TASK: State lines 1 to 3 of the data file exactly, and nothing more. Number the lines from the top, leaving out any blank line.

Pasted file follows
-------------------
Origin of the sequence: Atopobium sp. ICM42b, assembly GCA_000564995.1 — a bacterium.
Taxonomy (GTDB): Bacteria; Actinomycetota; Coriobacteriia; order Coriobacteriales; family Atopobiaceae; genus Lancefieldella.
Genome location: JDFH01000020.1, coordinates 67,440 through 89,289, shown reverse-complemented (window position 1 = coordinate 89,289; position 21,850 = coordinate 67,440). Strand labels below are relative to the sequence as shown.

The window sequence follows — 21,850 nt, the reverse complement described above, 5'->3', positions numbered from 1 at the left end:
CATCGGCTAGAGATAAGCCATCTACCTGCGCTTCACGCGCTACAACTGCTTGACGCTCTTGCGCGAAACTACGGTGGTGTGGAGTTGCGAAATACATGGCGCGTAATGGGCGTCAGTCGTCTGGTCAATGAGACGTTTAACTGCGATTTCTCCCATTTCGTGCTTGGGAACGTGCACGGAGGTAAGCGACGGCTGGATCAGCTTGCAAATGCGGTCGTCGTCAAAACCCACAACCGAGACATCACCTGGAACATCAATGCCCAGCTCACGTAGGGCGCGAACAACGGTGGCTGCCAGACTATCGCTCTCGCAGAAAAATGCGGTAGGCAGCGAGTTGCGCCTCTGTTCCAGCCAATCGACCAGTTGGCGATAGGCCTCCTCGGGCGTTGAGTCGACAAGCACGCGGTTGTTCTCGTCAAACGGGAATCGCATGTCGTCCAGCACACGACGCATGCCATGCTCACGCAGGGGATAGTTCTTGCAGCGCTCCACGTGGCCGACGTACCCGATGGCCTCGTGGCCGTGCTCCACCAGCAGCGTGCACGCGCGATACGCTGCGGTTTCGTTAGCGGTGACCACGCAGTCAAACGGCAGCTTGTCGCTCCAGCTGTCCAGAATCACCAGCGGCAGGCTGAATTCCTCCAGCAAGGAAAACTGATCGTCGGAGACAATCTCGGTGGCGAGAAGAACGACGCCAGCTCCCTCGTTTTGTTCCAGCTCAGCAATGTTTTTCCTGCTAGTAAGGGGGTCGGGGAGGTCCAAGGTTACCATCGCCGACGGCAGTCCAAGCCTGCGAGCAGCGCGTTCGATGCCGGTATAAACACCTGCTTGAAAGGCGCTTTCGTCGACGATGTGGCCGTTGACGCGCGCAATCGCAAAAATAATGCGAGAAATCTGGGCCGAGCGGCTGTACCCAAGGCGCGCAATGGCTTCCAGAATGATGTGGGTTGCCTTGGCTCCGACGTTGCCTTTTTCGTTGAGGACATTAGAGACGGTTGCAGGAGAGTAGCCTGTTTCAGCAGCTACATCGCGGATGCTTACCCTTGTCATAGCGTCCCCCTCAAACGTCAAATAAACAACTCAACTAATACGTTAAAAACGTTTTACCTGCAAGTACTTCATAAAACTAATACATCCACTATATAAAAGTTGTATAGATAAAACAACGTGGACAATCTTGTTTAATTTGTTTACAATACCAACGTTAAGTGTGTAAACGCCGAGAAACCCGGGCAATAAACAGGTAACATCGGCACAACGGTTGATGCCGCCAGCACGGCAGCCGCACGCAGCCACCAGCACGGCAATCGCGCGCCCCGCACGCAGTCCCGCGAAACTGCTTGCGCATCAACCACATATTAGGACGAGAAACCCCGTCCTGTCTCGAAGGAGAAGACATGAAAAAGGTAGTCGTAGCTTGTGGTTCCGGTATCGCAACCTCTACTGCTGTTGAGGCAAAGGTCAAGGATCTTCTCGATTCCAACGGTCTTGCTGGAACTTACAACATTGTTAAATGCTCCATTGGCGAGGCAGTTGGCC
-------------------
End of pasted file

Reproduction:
Origin of the sequence: Atopobium sp. ICM42b, assembly GCA_000564995.1 — a bacterium.
Taxonomy (GTDB): Bacteria; Actinomycetota; Coriobacteriia; order Coriobacteriales; family Atopobiaceae; genus Lancefieldella.
Genome location: JDFH01000020.1, coordinates 67,440 through 89,289, shown reverse-complemented (window position 1 = coordinate 89,289; position 21,850 = coordinate 67,440). Strand labels below are relative to the sequence as shown.